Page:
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In the circle of life, her little ones grew to have little ones of their own.

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She felt young at heart again, and couldn’t imagine life without them.

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And the not-so-little-girl wasn’t lonely anymore.

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The end.

10 Comments

December 30, 2013 · 9:29 PM

This Lesson About Life

The lesson about life with its many twists and turns has been an amazing journey. I often think: What legacy will I leave behind when I’m finished with this race? What I do today, will it count for something tomorrow? When I’m long gone, will I merely be a faded memory, or burn in someone’s heart? Will my deeds be forgotten? Lost? Or buried?

I’ve read about some incredible women. These women did not allow age, status, limitations, or even imprisonment to keep them from their destiny. As fleeting as it is, they knew their self-worth and value in this life. Women like Mother Teresa who gave 50 years of service to the poor, the sick, the orphans, and the dying in Calcutta India. Women like Corrie ten Boom who spent 10 months in a concentration camp, who at the age of 53 began a worldwide ministry that took her into more than 60 countries in the next 33 years of her life. I didn’t know them personally, but they were admirable, inspirational women.

They made a difference.

Many endearing women have come into my life, not only as friends, but as mothers, sisters, and grandmothers. While each embodies unique gifting, each holds a special place in my heart.

One such individual is Elizabeth. She loves people. She is full of life, charm and wit. She believes in having a 90% attitude and 10% circumstance. She loves to laugh, crack a joke, watch the Kentucky Derby, share about her travels around the world, read anything that takes her miles away, watch The Lawrence Welk Show, and go right on dancing if only she could.

I’ve known her for over thirty years, but within the past couple of years, she is unable to use her walker. She doesn’t walk anymore. Yet her mind is still intact; her wits still sharp, as well as her tongue. My husband, daughter and I take care of her. While we attend to her daily needs, she is teaching us about life. Oh, and did I mention a horse and buggy rushed her to the hospital and that she was one-years-old during the Titanic?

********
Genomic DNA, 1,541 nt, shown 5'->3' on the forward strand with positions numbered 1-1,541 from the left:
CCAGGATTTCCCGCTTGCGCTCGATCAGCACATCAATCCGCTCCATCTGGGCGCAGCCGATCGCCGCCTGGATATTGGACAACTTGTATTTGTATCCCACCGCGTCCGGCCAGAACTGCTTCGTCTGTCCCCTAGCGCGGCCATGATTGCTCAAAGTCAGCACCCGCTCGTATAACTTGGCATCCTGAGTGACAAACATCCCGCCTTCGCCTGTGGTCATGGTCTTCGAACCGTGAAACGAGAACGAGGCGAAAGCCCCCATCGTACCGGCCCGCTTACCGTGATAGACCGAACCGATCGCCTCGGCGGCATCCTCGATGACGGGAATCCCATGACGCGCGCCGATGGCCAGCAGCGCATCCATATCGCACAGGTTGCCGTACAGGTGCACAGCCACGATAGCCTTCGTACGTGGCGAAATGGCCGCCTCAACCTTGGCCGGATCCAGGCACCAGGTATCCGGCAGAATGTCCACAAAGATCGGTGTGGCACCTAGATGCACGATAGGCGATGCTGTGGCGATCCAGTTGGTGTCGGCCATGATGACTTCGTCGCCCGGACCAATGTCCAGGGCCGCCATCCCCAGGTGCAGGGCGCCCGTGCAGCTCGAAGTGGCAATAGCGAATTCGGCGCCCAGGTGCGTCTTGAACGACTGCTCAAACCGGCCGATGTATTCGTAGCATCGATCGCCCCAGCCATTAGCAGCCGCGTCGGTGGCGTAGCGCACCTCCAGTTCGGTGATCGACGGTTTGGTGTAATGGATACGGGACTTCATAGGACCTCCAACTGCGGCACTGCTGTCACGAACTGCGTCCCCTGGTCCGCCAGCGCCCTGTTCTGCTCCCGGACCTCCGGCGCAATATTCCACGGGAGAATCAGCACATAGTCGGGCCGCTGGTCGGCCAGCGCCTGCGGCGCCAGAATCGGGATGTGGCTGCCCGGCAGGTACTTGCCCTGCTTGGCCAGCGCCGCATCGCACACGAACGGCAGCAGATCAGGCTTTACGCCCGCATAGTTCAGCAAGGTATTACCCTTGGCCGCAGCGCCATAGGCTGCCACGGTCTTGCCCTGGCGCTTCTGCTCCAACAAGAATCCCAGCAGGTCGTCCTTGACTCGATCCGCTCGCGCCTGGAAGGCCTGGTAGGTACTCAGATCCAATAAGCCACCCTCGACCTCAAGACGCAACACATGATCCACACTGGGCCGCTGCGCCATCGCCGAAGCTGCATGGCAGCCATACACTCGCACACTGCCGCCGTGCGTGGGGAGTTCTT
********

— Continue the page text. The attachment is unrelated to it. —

That’s right, Elizabeth was born in 1911. You do the math.

To know Elizabeth is to have your life enriched.

As I age, may I emulate her love and passion for living.

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© M.A. Perez 2013, All Rights Reserved

20 Comments

October 24, 2013 · 10:26 PM

This Thing Called Tears

I consider myself a tough cookie. After all, aren’t I a survivor? I’ve survived some hard times: A broken home by age three, followed by poverty, hunger, homelessness, alcoholism, neglect, loss of a sibling at age nine, two near-drowning incidents, in a car wreck, juvenile detention home, taunting, brawls, racism, alternative schooling, marriage to a ruthless man twice my age, bearing four children by the time I was twenty-two—three  by cesarean—physical abuse, verbal abuse, emotional abuse, betrayal, hopelessness, despair, rejection, abandonment, being shot at (he missed), divorce, single-parenting …

BUT God!

Howbeit, there is a softer side to me as well. This thing called tears. Yes, a family member has even called me sentimental. I have been known to cry after losing a pet, even an insect. I cried when I shot my first deer. I may cry when reading a book, in a dance, a song, during weddings, or when watching a movie. I especially cry when I hear a newborn’s first cry, whether in real life or on TV, I can’t help it, the tears flow. I sometimes cry when opening presents, saying goodbye, at being pleasantly surprised, while laughing, praying, or worshipping in church. Seeing mountains, rainbows, the ocean, a kitten, or a hummingbird can make me cry. I cried when I heard my grandchild call me “Mimi” for the first time. And at times, I cry when I’m hurt, scared, tired, or angry.

But I don’t want you to know that. I am tough. Not weak. Remember?